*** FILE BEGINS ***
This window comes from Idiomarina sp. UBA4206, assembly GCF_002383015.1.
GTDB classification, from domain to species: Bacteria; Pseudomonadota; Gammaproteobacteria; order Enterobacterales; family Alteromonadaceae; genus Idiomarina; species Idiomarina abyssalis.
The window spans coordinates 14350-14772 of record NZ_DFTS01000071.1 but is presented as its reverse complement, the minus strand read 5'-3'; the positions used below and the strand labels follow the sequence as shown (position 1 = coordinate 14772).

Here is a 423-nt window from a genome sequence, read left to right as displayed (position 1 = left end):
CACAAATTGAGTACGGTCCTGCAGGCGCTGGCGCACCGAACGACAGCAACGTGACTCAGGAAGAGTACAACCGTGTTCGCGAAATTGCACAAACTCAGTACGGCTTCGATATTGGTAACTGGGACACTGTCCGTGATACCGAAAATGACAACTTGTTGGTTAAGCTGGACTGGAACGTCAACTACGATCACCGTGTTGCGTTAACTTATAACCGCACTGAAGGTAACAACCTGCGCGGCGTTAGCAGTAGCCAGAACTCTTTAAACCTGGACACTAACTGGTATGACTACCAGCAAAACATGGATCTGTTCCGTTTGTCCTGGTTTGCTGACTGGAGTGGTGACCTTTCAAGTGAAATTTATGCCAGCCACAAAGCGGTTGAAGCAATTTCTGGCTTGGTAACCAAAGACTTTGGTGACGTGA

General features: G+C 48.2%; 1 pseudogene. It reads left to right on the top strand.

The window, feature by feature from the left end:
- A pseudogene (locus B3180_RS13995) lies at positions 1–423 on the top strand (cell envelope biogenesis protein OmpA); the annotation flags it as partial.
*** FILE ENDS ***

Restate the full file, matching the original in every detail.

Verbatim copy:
This window comes from Idiomarina sp. UBA4206, assembly GCF_002383015.1.
GTDB classification, from domain to species: Bacteria; Pseudomonadota; Gammaproteobacteria; order Enterobacterales; family Alteromonadaceae; genus Idiomarina; species Idiomarina abyssalis.
The window spans coordinates 14350-14772 of record NZ_DFTS01000071.1 but is presented as its reverse complement, the minus strand read 5'-3'; the positions used below and the strand labels follow the sequence as shown (position 1 = coordinate 14772).

Here is a 423-nt window from a genome sequence, read left to right as displayed (position 1 = left end):
CACAAATTGAGTACGGTCCTGCAGGCGCTGGCGCACCGAACGACAGCAACGTGACTCAGGAAGAGTACAACCGTGTTCGCGAAATTGCACAAACTCAGTACGGCTTCGATATTGGTAACTGGGACACTGTCCGTGATACCGAAAATGACAACTTGTTGGTTAAGCTGGACTGGAACGTCAACTACGATCACCGTGTTGCGTTAACTTATAACCGCACTGAAGGTAACAACCTGCGCGGCGTTAGCAGTAGCCAGAACTCTTTAAACCTGGACACTAACTGGTATGACTACCAGCAAAACATGGATCTGTTCCGTTTGTCCTGGTTTGCTGACTGGAGTGGTGACCTTTCAAGTGAAATTTATGCCAGCCACAAAGCGGTTGAAGCAATTTCTGGCTTGGTAACCAAAGACTTTGGTGACGTGA

General features: G+C 48.2%; 1 pseudogene. It reads left to right on the top strand.

The window, feature by feature from the left end:
- A pseudogene (locus B3180_RS13995) lies at positions 1–423 on the top strand (cell envelope biogenesis protein OmpA); the annotation flags it as partial.